Cutting Plane Techniques

We have found a large class of problems, which can be stated conveniently as integer programming problems. We have also discovered that a large subclass of this cannot be solved by straight linear programming techniques. Thus we need to look further for ways to solve integer programming problems.

Previously we mentioned the idea of solving our integer programs with linear programming methods. Removing the constraint, which requires integer solutions, is called the relaxation of the integer programming problem. Solving this relaxed problem always brings an optimum solution, but as we have seen, rounding off this solution often does not always provide the optimum integer solution. We do know however that:

The optimum solution to the relaxation of an integer programming problem is an upper bound for the optimum integer solution

Consider the following example. Figure 1a shows a convex region of feasible solutions defined by several constraints. The grid indicates where inside the polygon the feasible integer solutions lie. The dot represents the optimal solution (for the linear programming problem) gained from maximizing x1 + x2. Note that although it is not an integer solution it is the upper bound for an optimum one.

Figure 1 - Cutting Plane Example

If we could shave off some of the area, which contains noninteger solutions, we could possibly find an optimal integer solution. Examine the vertical line through x1 = 3 in figure 1a. Cutting the polygon on this line will not destroy any feasible integer solutions to the problem. In figure 1b we have done this and have a new polygon.

The line we used to shave off part of the polygon is called a cut or a cutting plane since it pares off some of the noninteger area we do not care about. And, to do the carving, all we need do is to introduce this cut as an additional constraint. Note that no feasible integer solutions were omitted by including this new constraining line in out linear programming problem.

The dot in figure 1b again represents the optimum solution we get from solving the relaxation. In figure 1c we have added yet another constraint and finally arrive at an optimum integer solution.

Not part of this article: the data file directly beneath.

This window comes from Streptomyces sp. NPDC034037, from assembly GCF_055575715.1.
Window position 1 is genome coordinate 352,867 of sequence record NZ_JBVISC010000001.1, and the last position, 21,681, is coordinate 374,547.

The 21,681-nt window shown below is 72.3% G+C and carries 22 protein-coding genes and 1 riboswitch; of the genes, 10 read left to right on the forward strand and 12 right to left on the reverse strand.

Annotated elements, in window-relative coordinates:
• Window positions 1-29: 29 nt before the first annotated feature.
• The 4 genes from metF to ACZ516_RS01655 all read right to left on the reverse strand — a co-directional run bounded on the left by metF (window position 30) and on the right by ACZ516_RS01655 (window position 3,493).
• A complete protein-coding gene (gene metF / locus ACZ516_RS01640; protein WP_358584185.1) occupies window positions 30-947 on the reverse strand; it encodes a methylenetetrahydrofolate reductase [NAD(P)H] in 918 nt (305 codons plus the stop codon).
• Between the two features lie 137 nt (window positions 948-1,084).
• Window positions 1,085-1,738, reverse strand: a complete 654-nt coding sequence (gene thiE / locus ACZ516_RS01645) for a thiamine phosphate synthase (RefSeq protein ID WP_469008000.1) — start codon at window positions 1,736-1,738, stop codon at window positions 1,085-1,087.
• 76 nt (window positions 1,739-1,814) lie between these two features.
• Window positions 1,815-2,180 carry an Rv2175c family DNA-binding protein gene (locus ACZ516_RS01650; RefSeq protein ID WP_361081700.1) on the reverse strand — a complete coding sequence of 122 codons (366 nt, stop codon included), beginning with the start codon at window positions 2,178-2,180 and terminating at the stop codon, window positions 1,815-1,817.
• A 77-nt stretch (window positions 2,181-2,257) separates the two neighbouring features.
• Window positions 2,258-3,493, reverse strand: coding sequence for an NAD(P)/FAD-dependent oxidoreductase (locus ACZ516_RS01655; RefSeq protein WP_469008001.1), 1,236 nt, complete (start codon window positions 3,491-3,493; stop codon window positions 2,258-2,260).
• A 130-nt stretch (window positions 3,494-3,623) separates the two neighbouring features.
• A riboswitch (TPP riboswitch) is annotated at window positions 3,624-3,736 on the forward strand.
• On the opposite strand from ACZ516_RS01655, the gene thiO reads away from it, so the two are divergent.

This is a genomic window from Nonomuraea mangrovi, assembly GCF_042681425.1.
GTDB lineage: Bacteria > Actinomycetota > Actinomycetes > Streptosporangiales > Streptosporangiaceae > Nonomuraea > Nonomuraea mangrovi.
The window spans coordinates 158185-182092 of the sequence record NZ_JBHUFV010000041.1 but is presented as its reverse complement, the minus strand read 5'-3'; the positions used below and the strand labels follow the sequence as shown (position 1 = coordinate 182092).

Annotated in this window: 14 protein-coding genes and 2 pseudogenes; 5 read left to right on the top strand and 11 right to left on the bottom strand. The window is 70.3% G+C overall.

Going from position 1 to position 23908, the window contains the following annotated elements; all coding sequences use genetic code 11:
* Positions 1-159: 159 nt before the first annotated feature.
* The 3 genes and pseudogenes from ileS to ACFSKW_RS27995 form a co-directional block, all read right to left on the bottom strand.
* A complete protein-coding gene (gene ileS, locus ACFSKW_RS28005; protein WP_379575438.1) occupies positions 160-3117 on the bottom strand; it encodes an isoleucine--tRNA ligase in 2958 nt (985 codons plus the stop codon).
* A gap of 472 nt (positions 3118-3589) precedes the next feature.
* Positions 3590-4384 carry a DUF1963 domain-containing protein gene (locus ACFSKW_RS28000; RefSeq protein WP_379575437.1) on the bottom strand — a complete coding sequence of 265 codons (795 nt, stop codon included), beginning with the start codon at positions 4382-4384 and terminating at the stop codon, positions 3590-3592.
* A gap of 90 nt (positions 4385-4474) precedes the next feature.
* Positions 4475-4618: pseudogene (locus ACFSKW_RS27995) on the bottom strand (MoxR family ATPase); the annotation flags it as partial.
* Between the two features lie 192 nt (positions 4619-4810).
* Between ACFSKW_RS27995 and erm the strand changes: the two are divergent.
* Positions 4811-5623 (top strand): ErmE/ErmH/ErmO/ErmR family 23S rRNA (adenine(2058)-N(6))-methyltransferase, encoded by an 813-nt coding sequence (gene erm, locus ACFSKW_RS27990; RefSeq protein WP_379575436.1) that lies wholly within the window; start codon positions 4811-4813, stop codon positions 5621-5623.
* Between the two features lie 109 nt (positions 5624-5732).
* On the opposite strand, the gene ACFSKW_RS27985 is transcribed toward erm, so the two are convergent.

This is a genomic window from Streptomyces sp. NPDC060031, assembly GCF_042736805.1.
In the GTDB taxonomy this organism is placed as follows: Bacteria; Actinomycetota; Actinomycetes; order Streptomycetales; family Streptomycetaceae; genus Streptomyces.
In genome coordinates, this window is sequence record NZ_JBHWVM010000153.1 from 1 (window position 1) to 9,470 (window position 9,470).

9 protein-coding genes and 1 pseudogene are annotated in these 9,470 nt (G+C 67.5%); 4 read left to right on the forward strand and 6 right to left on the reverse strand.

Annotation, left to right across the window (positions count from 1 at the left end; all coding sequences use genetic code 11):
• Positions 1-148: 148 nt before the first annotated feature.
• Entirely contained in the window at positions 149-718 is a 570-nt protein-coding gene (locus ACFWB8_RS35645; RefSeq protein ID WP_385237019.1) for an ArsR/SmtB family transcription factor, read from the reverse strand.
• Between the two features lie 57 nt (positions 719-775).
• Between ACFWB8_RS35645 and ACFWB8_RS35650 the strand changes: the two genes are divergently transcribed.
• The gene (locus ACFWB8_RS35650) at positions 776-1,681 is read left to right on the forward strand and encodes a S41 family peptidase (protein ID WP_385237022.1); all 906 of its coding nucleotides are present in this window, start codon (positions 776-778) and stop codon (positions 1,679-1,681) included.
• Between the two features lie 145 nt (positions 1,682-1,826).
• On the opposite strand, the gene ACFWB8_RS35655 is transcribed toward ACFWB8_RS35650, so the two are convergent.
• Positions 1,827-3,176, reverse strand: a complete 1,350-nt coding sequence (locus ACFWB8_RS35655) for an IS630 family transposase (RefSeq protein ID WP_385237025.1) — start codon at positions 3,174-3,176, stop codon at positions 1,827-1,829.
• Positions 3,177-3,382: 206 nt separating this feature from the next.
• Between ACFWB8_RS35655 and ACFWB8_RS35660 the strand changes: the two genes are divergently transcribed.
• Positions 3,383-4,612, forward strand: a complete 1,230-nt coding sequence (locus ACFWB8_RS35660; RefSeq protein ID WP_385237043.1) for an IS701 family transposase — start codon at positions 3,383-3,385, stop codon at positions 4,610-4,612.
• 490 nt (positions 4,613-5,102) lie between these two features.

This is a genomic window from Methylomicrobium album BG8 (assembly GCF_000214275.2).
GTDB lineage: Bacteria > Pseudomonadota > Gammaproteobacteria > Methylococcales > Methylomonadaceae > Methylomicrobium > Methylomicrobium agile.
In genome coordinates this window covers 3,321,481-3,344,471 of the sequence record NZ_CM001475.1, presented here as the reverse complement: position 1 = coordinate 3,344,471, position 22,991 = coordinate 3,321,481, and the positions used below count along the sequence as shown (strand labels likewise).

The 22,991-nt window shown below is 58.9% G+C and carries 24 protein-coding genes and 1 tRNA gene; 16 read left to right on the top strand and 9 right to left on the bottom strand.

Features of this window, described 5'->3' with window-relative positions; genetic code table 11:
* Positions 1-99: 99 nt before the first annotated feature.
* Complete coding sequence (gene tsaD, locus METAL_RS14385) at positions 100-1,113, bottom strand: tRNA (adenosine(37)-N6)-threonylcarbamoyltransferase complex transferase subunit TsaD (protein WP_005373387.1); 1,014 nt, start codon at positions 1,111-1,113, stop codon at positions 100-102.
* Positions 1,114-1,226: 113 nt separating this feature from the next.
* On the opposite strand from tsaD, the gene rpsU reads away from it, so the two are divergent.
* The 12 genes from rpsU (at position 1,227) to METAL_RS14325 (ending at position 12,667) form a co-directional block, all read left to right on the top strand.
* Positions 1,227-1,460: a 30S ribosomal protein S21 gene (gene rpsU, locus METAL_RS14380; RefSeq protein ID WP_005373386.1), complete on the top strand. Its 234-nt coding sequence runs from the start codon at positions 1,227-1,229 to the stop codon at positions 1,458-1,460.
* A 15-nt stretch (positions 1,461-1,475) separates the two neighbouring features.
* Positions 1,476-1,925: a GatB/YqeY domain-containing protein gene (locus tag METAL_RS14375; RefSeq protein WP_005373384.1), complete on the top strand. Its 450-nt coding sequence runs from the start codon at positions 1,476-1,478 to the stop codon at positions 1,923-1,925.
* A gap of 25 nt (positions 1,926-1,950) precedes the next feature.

This seems like a good idea. All we need do is solve the relaxation of the integer programming problem and generate additional constraints until we get an integer solution. During this process we would like to guarantee that as we add constraints:

a) No feasible integer solutions are excluded.
b) Each constraint reduces the feasible solution region.
c) Each constraint passes through an integer point.
d) An optimum solution is eventually found.

Let's go straight to an example. In figure 2a we have the linear programming problem specified by

maximize z = x1 + x2
subject to the constraints:
-5x1 + 4x2 0
5x
1 + 2x2 15
where all xi 0.

Figure 2 - Cutting Plane Application

Solving the relaxation of the integer program gives us the optimum solution indicated by the dot at the top of the triangle in figure 2a. The values for the variables in this feasible solution are:

x1

x2

y1

y2

2

5/2

0

0

 

and the final tableau after solving for this solution is:

x1

x2

y1

y2

bi

 

0

0

-1/10

-3/10

-9/2

-z

0

1

1/6

1/6

5/2

x2

1

0

-1/15

-1/15

2

x1

 

In the second row of the tableau there is a noninteger value for the variable x2. In this row we find the equation:

Let us leave the fractional portions of our variables on the left hand side of the equation and move x2 to the right. If we separate the right side into integer and fraction portions, we get the following.

Let us examine this equation. Suppose that all of the variables were set to their optimum integer solutions. Since we do not allow negative solutions, the left hand side of the equation must be greater than zero. This means that the right hand side of the equation cannot be negative either. Thus:

This in turn forces the quantity (x2 - 2) to be no more than 1/2. Since the value of x2 must be a nonnegative integer, x2 can only be zero, one or two. This means that the left side of the equation above will always have a value of more than 1/2. Putting this all together we assert that if x2 is to have an integer value then the following holds.